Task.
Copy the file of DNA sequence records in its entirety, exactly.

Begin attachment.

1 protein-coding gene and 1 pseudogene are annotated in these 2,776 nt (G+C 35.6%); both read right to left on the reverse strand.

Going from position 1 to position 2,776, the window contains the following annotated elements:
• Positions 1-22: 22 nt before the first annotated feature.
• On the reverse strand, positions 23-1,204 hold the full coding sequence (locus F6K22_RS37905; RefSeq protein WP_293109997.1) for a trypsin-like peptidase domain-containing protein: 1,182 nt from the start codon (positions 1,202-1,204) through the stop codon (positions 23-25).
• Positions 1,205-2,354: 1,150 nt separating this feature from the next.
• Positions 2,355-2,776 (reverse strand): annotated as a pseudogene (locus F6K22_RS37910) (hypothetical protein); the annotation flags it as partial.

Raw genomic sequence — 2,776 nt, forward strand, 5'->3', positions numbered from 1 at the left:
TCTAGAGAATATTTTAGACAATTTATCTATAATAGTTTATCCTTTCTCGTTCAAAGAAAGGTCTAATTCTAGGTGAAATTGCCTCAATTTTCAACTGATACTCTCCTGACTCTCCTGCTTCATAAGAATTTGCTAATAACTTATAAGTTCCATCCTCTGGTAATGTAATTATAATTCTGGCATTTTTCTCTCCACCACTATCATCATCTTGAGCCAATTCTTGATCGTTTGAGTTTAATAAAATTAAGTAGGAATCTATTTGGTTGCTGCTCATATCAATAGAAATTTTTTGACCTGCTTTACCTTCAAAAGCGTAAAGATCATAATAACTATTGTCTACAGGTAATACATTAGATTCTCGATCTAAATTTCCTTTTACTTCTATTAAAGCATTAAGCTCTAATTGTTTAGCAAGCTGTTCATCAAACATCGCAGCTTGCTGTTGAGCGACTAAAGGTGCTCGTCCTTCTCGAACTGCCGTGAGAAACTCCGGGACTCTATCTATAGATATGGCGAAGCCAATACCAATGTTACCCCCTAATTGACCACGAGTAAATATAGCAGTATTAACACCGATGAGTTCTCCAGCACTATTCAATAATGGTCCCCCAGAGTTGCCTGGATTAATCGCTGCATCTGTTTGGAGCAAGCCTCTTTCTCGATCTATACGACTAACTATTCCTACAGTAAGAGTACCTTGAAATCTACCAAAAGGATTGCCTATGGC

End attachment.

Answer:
1 protein-coding gene and 1 pseudogene are annotated in these 2,776 nt (G+C 35.6%); both read right to left on the reverse strand.

Going from position 1 to position 2,776, the window contains the following annotated elements:
• Positions 1-22: 22 nt before the first annotated feature.
• On the reverse strand, positions 23-1,204 hold the full coding sequence (locus F6K22_RS37905; RefSeq protein WP_293109997.1) for a trypsin-like peptidase domain-containing protein: 1,182 nt from the start codon (positions 1,202-1,204) through the stop codon (positions 23-25).
• Positions 1,205-2,354: 1,150 nt separating this feature from the next.
• Positions 2,355-2,776 (reverse strand): annotated as a pseudogene (locus F6K22_RS37910) (hypothetical protein); the annotation flags it as partial.

Raw genomic sequence — 2,776 nt, forward strand, 5'->3', positions numbered from 1 at the left:
TCTAGAGAATATTTTAGACAATTTATCTATAATAGTTTATCCTTTCTCGTTCAAAGAAAGGTCTAATTCTAGGTGAAATTGCCTCAATTTTCAACTGATACTCTCCTGACTCTCCTGCTTCATAAGAATTTGCTAATAACTTATAAGTTCCATCCTCTGGTAATGTAATTATAATTCTGGCATTTTTCTCTCCACCACTATCATCATCTTGAGCCAATTCTTGATCGTTTGAGTTTAATAAAATTAAGTAGGAATCTATTTGGTTGCTGCTCATATCAATAGAAATTTTTTGACCTGCTTTACCTTCAAAAGCGTAAAGATCATAATAACTATTGTCTACAGGTAATACATTAGATTCTCGATCTAAATTTCCTTTTACTTCTATTAAAGCATTAAGCTCTAATTGTTTAGCAAGCTGTTCATCAAACATCGCAGCTTGCTGTTGAGCGACTAAAGGTGCTCGTCCTTCTCGAACTGCCGTGAGAAACTCCGGGACTCTATCTATAGATATGGCGAAGCCAATACCAATGTTACCCCCTAATTGACCACGAGTAAATATAGCAGTATTAACACCGATGAGTTCTCCAGCACTATTCAATAATGGTCCCCCAGAGTTGCCTGGATTAATCGCTGCATCTGTTTGGAGCAAGCCTCTTTCTCGATCTATACGACTAACTATTCCTACAGTAAGAGTACCTTGAAATCTACCAAAAGGATTGCCTATGGC